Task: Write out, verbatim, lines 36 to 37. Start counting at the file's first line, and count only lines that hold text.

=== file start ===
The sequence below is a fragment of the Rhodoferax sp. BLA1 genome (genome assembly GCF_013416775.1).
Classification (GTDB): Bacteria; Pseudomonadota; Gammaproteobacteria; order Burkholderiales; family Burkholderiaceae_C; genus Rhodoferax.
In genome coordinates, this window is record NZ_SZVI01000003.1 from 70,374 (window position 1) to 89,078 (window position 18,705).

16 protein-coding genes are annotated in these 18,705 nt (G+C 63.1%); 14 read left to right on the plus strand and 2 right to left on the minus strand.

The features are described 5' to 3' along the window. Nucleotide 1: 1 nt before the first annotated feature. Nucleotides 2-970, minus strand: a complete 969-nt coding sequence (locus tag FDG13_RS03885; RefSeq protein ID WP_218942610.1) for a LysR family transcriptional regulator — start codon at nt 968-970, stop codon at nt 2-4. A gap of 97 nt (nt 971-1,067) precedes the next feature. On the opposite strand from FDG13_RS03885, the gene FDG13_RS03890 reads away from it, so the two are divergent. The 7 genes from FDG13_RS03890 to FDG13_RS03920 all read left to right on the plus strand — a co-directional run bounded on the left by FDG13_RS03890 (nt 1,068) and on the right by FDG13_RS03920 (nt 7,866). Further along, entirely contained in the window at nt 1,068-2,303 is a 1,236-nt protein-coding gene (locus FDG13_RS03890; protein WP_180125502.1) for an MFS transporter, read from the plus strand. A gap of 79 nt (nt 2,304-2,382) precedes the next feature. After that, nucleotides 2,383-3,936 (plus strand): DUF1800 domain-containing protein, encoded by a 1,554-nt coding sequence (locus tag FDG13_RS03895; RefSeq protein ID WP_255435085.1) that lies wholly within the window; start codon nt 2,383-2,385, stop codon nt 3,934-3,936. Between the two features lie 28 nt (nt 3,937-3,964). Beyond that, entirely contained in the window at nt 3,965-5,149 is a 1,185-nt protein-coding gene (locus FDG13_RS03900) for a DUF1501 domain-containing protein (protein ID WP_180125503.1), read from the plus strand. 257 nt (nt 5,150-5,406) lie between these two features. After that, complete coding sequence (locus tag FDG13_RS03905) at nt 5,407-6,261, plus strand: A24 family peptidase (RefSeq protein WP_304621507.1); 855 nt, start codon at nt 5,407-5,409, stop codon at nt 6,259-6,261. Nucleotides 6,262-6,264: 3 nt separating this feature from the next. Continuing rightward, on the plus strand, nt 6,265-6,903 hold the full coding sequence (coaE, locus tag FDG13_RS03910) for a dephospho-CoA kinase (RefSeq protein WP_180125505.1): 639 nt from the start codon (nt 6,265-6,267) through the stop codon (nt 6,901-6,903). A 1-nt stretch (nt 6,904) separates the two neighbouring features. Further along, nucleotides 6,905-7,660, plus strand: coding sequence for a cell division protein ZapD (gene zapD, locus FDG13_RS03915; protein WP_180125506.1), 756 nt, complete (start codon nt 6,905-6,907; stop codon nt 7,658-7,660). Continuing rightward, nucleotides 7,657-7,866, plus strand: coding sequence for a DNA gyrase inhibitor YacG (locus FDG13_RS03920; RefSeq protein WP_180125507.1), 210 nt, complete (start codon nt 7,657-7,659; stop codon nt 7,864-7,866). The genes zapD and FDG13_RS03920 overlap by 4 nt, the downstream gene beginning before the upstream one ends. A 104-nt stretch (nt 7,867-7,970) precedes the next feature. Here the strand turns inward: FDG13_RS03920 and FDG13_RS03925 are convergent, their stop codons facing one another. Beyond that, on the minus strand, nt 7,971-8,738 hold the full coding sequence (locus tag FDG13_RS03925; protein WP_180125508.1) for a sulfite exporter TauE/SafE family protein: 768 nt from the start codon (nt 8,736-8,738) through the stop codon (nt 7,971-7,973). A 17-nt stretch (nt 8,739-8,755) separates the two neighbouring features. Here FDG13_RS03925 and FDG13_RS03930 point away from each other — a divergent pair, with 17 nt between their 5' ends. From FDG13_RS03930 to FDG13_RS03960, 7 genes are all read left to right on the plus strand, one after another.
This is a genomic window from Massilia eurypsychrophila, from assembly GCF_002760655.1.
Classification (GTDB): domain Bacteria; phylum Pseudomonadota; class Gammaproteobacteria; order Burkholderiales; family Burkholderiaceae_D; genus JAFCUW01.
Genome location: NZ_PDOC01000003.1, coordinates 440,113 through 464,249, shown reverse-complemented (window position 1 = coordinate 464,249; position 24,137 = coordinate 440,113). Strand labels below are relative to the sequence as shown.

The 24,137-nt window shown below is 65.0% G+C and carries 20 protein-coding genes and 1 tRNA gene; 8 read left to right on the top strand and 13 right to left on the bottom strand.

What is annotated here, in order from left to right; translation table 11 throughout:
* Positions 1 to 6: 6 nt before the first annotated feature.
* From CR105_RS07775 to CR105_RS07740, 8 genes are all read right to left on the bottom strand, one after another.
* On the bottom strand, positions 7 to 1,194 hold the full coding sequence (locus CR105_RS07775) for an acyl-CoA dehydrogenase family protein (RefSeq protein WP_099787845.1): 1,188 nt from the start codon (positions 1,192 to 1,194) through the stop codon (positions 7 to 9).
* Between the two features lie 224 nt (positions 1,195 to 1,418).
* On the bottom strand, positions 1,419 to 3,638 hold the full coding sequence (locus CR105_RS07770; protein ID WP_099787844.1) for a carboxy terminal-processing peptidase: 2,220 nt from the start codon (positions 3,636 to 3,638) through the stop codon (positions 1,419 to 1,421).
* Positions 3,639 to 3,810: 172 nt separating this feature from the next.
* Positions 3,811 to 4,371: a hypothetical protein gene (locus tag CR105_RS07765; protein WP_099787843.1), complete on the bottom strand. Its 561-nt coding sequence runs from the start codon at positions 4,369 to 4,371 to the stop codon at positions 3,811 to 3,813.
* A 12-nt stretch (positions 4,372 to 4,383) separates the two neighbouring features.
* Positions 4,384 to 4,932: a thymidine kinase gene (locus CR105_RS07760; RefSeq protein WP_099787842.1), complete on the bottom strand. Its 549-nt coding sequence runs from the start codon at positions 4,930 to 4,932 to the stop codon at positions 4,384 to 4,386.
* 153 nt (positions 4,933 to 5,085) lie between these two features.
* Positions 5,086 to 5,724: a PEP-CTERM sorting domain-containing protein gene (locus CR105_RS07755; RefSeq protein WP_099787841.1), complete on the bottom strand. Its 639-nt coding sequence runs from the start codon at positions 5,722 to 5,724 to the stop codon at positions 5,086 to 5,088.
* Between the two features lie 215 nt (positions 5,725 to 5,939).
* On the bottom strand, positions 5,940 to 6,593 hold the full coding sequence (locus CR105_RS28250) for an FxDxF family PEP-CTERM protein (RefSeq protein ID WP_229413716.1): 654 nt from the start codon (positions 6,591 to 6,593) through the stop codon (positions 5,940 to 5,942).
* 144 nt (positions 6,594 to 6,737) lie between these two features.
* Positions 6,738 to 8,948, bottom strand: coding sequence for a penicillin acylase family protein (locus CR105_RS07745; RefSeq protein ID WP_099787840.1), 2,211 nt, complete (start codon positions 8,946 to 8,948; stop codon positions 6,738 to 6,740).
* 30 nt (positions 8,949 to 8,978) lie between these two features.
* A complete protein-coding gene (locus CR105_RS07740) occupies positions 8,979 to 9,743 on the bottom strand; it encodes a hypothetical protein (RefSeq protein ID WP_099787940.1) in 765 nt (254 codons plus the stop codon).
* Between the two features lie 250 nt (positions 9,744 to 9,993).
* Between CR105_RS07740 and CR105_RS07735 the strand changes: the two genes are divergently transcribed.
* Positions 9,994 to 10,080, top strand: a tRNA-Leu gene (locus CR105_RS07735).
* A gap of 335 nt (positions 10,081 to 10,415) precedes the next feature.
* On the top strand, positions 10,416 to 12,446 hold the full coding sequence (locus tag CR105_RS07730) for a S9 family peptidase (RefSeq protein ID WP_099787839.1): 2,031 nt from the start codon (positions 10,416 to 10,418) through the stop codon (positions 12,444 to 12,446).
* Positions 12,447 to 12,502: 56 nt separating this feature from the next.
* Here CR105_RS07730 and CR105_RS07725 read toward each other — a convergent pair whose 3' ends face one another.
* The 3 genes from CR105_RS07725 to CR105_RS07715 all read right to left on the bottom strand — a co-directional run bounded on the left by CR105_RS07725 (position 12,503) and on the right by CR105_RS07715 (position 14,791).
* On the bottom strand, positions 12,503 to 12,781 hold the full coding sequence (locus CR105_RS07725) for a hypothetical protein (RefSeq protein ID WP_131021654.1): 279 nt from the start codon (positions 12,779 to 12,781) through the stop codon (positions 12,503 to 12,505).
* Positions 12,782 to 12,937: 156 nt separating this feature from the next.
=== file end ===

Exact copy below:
* On the bottom strand, positions 12,503 to 12,781 hold the full coding sequence (locus CR105_RS07725) for a hypothetical protein (RefSeq protein ID WP_131021654.1): 279 nt from the start codon (positions 12,779 to 12,781) through the stop codon (positions 12,503 to 12,505).
* Positions 12,782 to 12,937: 156 nt separating this feature from the next.